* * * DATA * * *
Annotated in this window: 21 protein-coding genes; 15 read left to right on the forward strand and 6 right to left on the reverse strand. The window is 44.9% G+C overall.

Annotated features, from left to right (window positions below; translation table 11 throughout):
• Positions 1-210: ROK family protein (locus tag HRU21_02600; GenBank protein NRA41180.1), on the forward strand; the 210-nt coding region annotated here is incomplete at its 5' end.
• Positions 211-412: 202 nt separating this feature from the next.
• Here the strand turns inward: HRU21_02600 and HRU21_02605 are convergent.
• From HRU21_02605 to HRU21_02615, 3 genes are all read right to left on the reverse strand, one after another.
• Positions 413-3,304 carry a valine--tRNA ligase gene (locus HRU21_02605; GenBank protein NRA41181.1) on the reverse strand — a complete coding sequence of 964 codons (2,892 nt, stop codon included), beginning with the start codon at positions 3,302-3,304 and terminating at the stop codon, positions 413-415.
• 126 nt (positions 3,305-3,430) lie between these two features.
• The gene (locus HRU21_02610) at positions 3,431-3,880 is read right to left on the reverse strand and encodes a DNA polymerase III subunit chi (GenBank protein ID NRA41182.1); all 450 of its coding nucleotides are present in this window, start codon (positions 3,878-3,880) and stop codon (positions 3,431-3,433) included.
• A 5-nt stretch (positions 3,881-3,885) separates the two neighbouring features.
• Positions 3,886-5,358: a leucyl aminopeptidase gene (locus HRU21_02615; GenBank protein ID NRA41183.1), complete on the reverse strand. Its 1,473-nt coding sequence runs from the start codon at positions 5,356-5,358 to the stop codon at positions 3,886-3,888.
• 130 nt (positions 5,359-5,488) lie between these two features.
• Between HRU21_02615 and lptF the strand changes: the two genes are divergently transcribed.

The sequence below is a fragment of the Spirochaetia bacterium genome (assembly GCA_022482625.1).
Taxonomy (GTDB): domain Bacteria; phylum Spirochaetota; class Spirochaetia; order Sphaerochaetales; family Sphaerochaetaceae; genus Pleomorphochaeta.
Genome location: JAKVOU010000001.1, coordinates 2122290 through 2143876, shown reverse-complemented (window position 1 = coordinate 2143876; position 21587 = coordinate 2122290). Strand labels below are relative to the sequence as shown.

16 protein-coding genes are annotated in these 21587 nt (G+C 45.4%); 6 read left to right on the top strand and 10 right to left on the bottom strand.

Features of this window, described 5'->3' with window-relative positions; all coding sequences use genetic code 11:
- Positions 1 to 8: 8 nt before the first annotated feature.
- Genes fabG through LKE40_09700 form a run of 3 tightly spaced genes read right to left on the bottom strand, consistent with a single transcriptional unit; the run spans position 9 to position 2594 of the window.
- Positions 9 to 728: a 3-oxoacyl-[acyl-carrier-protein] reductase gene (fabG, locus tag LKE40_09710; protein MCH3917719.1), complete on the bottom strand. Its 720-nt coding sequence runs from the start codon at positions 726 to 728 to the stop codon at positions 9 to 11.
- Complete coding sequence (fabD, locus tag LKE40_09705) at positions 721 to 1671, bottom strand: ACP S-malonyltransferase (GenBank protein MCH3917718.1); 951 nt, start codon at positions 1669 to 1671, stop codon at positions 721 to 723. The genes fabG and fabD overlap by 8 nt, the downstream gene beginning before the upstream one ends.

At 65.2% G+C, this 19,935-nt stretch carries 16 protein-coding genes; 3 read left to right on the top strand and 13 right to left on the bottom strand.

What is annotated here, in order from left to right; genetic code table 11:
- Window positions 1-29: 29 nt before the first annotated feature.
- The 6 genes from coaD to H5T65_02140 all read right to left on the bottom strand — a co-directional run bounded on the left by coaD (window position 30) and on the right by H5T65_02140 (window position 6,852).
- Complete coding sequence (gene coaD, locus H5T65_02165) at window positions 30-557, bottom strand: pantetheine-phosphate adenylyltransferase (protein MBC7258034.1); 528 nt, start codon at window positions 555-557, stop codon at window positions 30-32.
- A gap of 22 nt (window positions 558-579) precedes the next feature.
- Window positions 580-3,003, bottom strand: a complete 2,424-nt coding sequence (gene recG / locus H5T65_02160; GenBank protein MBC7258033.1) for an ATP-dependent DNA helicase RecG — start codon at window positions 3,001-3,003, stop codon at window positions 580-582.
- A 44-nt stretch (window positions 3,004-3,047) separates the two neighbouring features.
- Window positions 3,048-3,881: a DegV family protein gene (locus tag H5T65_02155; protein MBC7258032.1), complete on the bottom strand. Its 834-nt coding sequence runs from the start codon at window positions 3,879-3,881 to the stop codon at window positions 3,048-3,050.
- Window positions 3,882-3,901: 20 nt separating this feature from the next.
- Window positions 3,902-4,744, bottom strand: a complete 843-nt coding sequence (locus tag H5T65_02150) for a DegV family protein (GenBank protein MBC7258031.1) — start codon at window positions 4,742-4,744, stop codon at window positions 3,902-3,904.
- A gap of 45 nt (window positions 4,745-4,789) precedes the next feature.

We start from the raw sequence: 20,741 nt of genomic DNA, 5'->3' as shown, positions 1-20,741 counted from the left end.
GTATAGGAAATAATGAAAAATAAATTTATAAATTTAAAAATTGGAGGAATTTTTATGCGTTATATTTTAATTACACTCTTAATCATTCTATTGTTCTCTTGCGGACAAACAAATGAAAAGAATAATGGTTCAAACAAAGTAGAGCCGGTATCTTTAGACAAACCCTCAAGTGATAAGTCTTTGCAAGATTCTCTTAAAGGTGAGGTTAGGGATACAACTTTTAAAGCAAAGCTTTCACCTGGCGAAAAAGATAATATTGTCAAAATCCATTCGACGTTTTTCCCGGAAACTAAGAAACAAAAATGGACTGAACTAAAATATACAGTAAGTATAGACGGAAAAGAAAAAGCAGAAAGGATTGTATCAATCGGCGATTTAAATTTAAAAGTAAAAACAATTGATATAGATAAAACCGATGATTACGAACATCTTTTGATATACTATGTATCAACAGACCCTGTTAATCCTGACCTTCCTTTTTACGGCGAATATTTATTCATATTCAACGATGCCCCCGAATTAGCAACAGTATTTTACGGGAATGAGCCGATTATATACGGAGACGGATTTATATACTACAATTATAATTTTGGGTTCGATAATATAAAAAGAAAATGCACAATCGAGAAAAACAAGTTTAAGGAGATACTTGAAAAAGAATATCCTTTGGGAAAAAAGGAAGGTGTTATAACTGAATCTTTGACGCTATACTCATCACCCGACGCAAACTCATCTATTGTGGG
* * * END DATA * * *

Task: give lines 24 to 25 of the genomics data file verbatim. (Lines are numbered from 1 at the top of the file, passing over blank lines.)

What is annotated here, in order from left to right; genetic code table 11:
- Window positions 1-29: 29 nt before the first annotated feature.